This year’s economic and social turmoil has accelerated the growth of so-called “impact investing” — a rising emphasis on social and community impact, alongside ROI, when making investment decisions. As a growing form of impact investing, Opportunity Zone funds offer a great way for investors to achieve their goals.

With low-income communities disproportionately hurt by the spread of COVID-19, we firmly believe that impact investing will be a key driver of economic stimulus, job creation and equitable recovery in the post-stimulus period. And by putting investment capital to good use for communities, OZ funds with the right priorities and messaging may capture an out-sized share of impact investment.

On Wed., Sept. 9th, JTC Americas, Formerly NES Financial, hosted a free webinar, Insider Insights Series: Opportunity Zones and Impact Investing. The event was moderated by Reid Thomas, Chief Revenue Officer and Managing Director of JTC Americas

We spoke with our guest expert panelists about impact investment, especially during COVID. Learn what they had to say below.

How important is impact investing versus returns to investors?

Robert H. Hutchins of ELLAVOZ: We equally weigh and measure positive social impact and significant financial returns for our investors. Both need to meet our shared value investment strategy, so they don’t have to give up one for the other. Our investors are about 50/50 in their main driver for investing in our funds are my best guess. We are an affordable housing Social Impact private equity firm. We utilize all the community development tax incentive tools available for non-dilutive capital and, as much as possible, invest through a qualified opportunity fund for all the tax benefits of Internal Revenue Code Section 1400-Z.

DJ Van Keuren of Evergreen Property Partners: For family offices, it comes down to which family member is looking at an investment that has a social impact. The majority of Patriarchs will look for a higher rate of return on any investments and the social impact secondarily. The younger generation, however, focuses on the impact that investment would have first and be willing to accept the lower rate of return. I see this continuing to be the trend in the future. Real social impact investments by family offices won’t happen until the younger generation has control over the family investments.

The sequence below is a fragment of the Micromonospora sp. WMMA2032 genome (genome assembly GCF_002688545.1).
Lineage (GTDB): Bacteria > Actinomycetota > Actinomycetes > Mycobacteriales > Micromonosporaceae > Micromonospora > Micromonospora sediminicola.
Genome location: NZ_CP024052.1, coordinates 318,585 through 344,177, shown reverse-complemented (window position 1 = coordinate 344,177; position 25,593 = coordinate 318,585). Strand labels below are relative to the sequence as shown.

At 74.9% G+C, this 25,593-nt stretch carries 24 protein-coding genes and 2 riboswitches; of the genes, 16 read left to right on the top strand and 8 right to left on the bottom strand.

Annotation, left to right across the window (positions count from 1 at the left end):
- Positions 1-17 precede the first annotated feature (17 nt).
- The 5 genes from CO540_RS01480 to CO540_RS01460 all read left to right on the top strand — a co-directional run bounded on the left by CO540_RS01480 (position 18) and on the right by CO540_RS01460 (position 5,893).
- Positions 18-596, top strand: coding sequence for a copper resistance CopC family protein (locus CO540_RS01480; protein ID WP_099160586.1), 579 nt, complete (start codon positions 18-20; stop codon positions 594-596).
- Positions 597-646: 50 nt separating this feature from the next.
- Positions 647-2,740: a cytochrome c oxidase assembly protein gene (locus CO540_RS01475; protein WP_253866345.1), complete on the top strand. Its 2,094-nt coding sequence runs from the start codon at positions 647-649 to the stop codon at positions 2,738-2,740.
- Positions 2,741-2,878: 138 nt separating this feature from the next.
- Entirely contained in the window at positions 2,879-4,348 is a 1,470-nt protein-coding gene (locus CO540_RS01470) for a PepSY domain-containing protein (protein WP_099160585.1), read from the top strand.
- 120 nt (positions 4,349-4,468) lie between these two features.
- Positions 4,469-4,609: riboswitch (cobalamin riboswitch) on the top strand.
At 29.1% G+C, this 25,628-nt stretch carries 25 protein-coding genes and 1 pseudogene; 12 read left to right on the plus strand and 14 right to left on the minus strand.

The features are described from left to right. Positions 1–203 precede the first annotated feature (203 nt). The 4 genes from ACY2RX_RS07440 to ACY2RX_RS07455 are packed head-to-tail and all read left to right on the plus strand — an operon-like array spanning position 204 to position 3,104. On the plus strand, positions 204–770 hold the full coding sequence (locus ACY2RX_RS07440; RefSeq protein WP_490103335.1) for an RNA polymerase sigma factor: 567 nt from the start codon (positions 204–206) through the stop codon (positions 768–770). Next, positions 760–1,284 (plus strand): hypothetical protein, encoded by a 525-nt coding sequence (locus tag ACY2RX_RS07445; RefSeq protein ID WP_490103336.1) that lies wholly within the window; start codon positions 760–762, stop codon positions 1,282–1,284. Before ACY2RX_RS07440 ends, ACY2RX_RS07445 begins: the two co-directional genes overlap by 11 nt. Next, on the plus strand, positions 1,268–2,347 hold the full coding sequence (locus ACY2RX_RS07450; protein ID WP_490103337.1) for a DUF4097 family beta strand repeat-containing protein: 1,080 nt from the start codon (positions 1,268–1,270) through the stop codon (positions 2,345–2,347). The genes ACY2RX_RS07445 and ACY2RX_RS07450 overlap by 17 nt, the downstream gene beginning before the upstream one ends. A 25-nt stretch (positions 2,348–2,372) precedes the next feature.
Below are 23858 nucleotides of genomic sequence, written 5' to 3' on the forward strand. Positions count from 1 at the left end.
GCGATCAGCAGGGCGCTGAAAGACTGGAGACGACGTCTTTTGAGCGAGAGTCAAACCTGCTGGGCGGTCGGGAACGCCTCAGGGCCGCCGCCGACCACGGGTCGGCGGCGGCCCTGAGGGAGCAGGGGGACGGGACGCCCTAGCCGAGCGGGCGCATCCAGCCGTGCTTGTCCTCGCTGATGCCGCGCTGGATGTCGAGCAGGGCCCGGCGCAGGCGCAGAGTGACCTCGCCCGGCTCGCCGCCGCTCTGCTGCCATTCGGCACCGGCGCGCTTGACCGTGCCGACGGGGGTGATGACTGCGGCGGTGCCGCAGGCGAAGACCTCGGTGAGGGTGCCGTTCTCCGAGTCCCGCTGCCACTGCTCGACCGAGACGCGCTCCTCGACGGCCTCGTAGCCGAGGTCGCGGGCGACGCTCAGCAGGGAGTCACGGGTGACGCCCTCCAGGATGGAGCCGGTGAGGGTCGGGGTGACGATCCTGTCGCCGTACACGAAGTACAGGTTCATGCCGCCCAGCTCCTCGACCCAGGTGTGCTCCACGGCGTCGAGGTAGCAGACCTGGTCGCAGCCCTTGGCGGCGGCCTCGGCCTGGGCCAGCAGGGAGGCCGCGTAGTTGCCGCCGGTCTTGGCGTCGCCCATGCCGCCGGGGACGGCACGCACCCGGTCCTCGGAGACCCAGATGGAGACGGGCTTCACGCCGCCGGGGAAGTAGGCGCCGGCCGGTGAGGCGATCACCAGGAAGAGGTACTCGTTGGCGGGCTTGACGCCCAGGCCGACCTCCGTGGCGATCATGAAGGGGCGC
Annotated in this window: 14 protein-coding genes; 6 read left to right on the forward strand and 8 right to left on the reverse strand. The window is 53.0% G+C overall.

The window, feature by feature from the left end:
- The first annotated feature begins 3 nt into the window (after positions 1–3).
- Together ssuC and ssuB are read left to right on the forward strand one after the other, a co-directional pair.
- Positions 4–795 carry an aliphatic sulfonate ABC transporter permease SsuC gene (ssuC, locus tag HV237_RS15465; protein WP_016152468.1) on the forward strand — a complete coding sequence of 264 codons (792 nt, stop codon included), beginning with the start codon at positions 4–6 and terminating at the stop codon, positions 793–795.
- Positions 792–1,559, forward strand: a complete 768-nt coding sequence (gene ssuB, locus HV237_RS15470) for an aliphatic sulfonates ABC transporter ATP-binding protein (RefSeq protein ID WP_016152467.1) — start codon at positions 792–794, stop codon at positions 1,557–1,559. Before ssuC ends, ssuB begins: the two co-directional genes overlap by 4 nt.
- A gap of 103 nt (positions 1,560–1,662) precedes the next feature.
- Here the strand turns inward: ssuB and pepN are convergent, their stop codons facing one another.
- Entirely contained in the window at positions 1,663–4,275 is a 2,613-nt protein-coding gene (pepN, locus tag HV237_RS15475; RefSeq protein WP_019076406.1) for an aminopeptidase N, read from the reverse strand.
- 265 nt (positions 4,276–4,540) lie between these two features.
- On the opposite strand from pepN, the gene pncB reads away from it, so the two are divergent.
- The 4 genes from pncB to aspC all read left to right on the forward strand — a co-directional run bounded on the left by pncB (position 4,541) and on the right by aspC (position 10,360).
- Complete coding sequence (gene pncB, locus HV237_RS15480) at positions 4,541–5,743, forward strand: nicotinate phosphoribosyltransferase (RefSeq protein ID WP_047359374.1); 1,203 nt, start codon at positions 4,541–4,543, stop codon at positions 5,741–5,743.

Kunal Merchant of CalOZ: It depends on the investor. The OZ incentive puts relatively little restrictions on the types of investors who can utilize the tool, so there is a pretty broad spectrum of actors and motivations in the OZ investment world. Some folks hail from the “impact investor” community – ostensibly mission-drive investors who have a track record prior to the OZ tool of showing willingness to accept lower financial returns in pursuit of significant social impact. Other OZ investors come from more traditional investment background, which places primary, if not exclusive, emphasis on maximizing financial return. Many are bringing the same mentality to the OZ market, motivated primarily by the tax benefits of OZ’s with little to no sincere interest in impact. However, I am encouraged by other “traditional” investor groups, like RevOZ Capital in Southern California for instance, who are genuinely working to integrate a greater social impact emphasis into business model for OZ investments. Ideally all IZ investors would integrate real social and economic impact into their investment structures, but the original OZ legislation and subsequent Trump Administration guidance hardly mandates this. And, with no OZ fund reporting requirements, we don’t really have any evidence that OZ investments are genuinely achieving positive social impact at scale.